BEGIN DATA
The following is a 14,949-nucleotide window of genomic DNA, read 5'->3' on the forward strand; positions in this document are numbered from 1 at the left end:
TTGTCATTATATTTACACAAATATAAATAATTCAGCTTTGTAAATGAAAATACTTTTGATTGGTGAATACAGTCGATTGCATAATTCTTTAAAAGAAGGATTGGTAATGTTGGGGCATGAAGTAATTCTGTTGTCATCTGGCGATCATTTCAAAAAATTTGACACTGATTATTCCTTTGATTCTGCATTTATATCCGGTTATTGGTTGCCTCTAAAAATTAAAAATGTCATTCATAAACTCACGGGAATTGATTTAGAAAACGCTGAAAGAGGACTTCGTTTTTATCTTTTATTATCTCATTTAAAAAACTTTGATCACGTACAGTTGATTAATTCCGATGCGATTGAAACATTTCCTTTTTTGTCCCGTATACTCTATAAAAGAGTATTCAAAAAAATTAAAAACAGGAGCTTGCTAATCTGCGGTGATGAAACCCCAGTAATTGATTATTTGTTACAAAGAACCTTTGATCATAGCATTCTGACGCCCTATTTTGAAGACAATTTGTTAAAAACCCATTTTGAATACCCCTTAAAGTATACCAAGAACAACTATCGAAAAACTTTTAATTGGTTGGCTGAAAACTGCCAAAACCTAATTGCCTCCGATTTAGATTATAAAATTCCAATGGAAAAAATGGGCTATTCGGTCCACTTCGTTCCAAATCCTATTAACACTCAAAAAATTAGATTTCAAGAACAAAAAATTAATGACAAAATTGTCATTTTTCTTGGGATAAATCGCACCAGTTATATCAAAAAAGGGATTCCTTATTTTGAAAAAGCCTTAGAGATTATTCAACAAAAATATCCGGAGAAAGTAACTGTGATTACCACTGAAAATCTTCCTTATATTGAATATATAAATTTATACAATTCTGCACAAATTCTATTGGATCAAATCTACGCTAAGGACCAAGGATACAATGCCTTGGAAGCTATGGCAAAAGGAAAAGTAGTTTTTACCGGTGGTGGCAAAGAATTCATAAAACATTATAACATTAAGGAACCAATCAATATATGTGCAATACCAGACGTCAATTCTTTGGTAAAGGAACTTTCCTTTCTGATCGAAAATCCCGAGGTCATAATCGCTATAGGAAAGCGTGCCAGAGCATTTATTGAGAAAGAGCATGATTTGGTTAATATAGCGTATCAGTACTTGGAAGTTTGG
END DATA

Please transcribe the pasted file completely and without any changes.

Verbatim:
The following is a 14,949-nucleotide window of genomic DNA, read 5'->3' on the forward strand; positions in this document are numbered from 1 at the left end:
TTGTCATTATATTTACACAAATATAAATAATTCAGCTTTGTAAATGAAAATACTTTTGATTGGTGAATACAGTCGATTGCATAATTCTTTAAAAGAAGGATTGGTAATGTTGGGGCATGAAGTAATTCTGTTGTCATCTGGCGATCATTTCAAAAAATTTGACACTGATTATTCCTTTGATTCTGCATTTATATCCGGTTATTGGTTGCCTCTAAAAATTAAAAATGTCATTCATAAACTCACGGGAATTGATTTAGAAAACGCTGAAAGAGGACTTCGTTTTTATCTTTTATTATCTCATTTAAAAAACTTTGATCACGTACAGTTGATTAATTCCGATGCGATTGAAACATTTCCTTTTTTGTCCCGTATACTCTATAAAAGAGTATTCAAAAAAATTAAAAACAGGAGCTTGCTAATCTGCGGTGATGAAACCCCAGTAATTGATTATTTGTTACAAAGAACCTTTGATCATAGCATTCTGACGCCCTATTTTGAAGACAATTTGTTAAAAACCCATTTTGAATACCCCTTAAAGTATACCAAGAACAACTATCGAAAAACTTTTAATTGGTTGGCTGAAAACTGCCAAAACCTAATTGCCTCCGATTTAGATTATAAAATTCCAATGGAAAAAATGGGCTATTCGGTCCACTTCGTTCCAAATCCTATTAACACTCAAAAAATTAGATTTCAAGAACAAAAAATTAATGACAAAATTGTCATTTTTCTTGGGATAAATCGCACCAGTTATATCAAAAAAGGGATTCCTTATTTTGAAAAAGCCTTAGAGATTATTCAACAAAAATATCCGGAGAAAGTAACTGTGATTACCACTGAAAATCTTCCTTATATTGAATATATAAATTTATACAATTCTGCACAAATTCTATTGGATCAAATCTACGCTAAGGACCAAGGATACAATGCCTTGGAAGCTATGGCAAAAGGAAAAGTAGTTTTTACCGGTGGTGGCAAAGAATTCATAAAACATTATAACATTAAGGAACCAATCAATATATGTGCAATACCAGACGTCAATTCTTTGGTAAAGGAACTTTCCTTTCTGATCGAAAATCCCGAGGTCATAATCGCTATAGGAAAGCGTGCCAGAGCATTTATTGAGAAAGAGCATGATTTGGTTAATATAGCGTATCAGTACTTGGAAGTTTGG